NEW BRITAIN, Conn. (AP) – A Connecticut Superior Court judge has dismissed a legal effort to block Gov. Dannel P. Malloy’s plan to shut two ferries that cross the Connecticut River.

Ralph F. Eno Jr., the first selectman of Lyme, had gone to court to block the planned closing of the Chester-Hadlyme and Rocky Hill-Glastonbury ferries.

New Britain Superior Court Judge Henry J. Cohn sided with the state and dismissed Lyme’s request.

Jane R. Rosenberg, an assistant attorney general who represented state officials, said the decision to close the ferries is not a final decision over which the court has jurisdiction. She also said Lyme officials do not have standing in the matter.

Ending the ferries is among numerous budget-cutting proposals by Malloy.

The Rocky Hill Ferry has linked Rocky Hill and Glastonbury since 1655.

(Copyright 2011 by The Associated Press.  All Rights Reserved.)

Comments (3)
  1. Matthew Levine says:

    Let’s see, close the ferries now, sell off the properties and the boats, fire the personnel. I see 2 new bridges in the future at a huge expense. So much for our occasional family road trip from Glastonbury to Rocky Hill followed by the Chester to Hadlyme crossing, taking in the steam train and Gillette Castle, that we do at least once a year.

  2. Mike S says:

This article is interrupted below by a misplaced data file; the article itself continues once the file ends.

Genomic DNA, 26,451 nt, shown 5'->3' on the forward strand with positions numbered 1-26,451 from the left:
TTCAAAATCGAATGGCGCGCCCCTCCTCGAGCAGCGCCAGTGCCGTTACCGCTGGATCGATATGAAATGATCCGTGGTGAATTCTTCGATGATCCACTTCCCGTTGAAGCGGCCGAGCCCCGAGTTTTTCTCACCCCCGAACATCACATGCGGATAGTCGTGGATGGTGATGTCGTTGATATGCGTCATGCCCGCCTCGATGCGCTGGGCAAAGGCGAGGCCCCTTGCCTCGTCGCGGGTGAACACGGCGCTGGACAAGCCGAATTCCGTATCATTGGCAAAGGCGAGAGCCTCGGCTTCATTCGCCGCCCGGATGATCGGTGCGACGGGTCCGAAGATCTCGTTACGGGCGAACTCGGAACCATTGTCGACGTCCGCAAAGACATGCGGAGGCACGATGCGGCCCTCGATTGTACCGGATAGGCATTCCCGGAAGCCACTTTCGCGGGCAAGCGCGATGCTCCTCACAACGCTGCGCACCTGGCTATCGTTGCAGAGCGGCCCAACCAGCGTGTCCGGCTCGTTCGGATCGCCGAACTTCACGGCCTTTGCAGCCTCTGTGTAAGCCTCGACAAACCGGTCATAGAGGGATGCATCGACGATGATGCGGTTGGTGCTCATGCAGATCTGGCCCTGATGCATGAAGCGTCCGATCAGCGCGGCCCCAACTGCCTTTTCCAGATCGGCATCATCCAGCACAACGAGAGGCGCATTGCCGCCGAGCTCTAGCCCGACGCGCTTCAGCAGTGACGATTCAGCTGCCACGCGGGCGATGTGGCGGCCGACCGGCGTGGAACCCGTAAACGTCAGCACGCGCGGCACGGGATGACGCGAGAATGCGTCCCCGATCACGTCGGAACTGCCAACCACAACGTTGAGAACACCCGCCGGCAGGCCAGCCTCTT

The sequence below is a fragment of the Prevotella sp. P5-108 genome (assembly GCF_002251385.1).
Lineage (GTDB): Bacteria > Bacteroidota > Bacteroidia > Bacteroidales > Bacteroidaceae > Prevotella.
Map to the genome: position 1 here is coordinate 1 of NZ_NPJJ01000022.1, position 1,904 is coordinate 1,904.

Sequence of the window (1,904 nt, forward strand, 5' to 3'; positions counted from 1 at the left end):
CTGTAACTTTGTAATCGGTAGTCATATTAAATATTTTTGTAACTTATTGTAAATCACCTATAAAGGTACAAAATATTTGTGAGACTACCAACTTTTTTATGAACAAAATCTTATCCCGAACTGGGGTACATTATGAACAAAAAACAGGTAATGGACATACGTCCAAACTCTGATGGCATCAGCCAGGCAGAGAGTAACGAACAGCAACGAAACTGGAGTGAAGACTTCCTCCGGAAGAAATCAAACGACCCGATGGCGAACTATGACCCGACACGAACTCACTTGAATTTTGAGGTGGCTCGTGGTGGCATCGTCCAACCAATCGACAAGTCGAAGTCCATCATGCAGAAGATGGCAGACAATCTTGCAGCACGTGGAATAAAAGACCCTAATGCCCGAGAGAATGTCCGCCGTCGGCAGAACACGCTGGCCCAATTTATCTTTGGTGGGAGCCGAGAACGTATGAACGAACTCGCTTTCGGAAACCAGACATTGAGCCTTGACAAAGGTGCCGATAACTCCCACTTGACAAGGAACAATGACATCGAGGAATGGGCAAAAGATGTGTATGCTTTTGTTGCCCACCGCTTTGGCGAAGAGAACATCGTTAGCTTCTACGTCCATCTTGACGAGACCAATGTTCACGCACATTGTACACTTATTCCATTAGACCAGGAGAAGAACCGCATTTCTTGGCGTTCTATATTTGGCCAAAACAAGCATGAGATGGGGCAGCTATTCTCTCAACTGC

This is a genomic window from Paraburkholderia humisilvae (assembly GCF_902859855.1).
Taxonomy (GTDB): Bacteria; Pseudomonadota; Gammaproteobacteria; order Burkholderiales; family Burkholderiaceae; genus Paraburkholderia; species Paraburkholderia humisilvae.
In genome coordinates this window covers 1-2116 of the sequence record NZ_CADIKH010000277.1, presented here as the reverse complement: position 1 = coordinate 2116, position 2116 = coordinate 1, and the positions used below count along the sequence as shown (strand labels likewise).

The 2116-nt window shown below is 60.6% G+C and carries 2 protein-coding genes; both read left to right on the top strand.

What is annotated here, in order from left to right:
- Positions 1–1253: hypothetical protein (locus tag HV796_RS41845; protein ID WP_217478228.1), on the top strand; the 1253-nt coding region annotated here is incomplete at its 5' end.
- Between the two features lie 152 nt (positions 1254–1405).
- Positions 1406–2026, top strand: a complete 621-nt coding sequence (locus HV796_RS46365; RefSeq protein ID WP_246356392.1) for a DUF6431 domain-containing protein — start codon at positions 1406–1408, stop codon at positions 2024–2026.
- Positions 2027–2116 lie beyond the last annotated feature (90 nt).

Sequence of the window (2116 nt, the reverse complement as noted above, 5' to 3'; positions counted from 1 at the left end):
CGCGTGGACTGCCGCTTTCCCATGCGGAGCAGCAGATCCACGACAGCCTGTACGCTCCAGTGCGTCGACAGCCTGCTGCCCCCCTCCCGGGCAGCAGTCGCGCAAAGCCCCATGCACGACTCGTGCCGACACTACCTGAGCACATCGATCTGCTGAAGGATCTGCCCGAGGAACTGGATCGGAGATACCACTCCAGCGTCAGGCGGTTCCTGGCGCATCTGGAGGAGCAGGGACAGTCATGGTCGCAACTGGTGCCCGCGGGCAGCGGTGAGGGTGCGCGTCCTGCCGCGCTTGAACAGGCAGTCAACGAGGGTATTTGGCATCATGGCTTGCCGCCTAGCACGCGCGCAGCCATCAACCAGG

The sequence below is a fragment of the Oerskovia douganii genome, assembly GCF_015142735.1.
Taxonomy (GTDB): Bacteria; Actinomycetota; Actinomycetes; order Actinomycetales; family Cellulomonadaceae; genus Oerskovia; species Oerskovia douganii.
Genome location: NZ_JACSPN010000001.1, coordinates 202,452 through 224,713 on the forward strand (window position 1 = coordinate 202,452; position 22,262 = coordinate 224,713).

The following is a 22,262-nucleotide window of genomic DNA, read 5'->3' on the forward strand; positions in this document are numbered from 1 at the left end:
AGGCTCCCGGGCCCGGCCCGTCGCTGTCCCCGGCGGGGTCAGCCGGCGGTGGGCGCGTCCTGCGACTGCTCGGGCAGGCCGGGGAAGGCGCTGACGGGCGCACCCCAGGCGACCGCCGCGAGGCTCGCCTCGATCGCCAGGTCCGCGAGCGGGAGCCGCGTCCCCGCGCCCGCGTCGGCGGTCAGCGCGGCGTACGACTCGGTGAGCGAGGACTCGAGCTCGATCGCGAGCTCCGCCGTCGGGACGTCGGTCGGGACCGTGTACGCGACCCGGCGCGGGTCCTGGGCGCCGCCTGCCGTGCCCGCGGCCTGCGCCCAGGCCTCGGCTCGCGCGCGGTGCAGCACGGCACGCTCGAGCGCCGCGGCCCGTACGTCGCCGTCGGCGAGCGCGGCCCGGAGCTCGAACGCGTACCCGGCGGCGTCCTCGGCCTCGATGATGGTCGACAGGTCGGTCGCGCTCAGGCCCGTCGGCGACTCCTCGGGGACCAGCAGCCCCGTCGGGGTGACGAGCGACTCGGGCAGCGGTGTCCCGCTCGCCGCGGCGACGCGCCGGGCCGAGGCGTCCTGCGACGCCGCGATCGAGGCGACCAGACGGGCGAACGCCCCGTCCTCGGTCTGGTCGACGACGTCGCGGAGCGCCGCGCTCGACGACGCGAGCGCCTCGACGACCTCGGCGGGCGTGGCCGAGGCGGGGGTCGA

If the ferries are popular and well-used there should be a buyer ready to step in and run them. If they are only shuttling a handful of cars on the sunny weekends, then close them. State government doesn’t collect payroll deduction tax money from me in order to run a failing business.

  3. Jonas 'Skipper' Grumby says:

    Shutting down these 2 ferries doesn’t save even pennies to dollars when compared to the money paid to other SEUA workers who get bonuses, longevity payments and job security. But we all know Malloy’s priorities regarding the private and public sectors. As there is demand for this service, the private sector can charge a fair fare to serve the demand. Although it would require a higher fare, taxpayers will no longer be taxed for services most do not use. This approach should be used for ALL of the state operated services that could be done more efficiently by the private sector.

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